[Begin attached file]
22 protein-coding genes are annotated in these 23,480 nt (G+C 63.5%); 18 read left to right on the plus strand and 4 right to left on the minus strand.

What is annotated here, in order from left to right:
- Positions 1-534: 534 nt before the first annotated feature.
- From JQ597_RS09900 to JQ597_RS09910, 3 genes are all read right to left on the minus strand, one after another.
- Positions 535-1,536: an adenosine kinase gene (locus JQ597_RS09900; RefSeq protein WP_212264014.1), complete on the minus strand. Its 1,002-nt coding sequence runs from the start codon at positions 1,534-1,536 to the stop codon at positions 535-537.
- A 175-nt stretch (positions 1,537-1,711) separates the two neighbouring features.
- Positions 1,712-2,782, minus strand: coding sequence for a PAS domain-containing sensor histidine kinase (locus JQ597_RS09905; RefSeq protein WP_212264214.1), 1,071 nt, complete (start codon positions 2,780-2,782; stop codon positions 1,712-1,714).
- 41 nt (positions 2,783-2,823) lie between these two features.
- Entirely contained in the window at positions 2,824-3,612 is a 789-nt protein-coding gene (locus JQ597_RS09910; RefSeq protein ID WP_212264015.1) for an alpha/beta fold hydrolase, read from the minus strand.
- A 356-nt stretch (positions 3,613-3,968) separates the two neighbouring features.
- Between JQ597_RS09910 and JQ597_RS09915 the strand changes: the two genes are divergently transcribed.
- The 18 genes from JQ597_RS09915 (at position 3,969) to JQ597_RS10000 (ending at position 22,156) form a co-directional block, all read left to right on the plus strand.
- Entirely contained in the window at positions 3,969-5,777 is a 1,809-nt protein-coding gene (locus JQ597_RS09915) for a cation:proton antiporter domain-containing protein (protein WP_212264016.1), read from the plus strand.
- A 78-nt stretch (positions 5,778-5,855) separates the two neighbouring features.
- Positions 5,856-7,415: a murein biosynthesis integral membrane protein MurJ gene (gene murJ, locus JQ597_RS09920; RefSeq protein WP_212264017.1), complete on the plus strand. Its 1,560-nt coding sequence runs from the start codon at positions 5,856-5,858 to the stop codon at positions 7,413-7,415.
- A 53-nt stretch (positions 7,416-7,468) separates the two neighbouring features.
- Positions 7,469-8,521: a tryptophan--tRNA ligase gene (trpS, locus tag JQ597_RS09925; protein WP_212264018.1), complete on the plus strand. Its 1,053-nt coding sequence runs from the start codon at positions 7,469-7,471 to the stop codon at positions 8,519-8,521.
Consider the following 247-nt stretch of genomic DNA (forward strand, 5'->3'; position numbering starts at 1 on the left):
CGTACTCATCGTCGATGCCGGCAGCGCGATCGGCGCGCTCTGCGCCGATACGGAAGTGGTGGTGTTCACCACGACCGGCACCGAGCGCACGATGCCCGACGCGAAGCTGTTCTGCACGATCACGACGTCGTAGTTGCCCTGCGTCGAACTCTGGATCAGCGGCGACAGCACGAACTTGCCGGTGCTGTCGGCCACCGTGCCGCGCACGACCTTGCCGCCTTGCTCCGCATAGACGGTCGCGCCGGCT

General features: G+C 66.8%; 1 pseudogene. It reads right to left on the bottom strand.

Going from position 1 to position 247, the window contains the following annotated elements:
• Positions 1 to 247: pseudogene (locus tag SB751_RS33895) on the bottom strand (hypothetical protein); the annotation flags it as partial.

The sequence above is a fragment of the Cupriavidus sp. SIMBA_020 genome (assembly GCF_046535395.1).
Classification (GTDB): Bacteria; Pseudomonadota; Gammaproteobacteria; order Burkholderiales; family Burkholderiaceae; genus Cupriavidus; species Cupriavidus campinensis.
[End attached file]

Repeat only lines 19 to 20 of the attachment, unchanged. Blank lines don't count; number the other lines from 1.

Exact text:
CGTACTCATCGTCGATGCCGGCAGCGCGATCGGCGCGCTCTGCGCCGATACGGAAGTGGTGGTGTTCACCACGACCGGCACCGAGCGCACGATGCCCGACGCGAAGCTGTTCTGCACGATCACGACGTCGTAGTTGCCCTGCGTCGAACTCTGGATCAGCGGCGACAGCACGAACTTGCCGGTGCTGTCGGCCACCGTGCCGCGCACGACCTTGCCGCCTTGCTCCGCATAGACGGTCGCGCCGGCT

General features: G+C 66.8%; 1 pseudogene. It reads right to left on the bottom strand.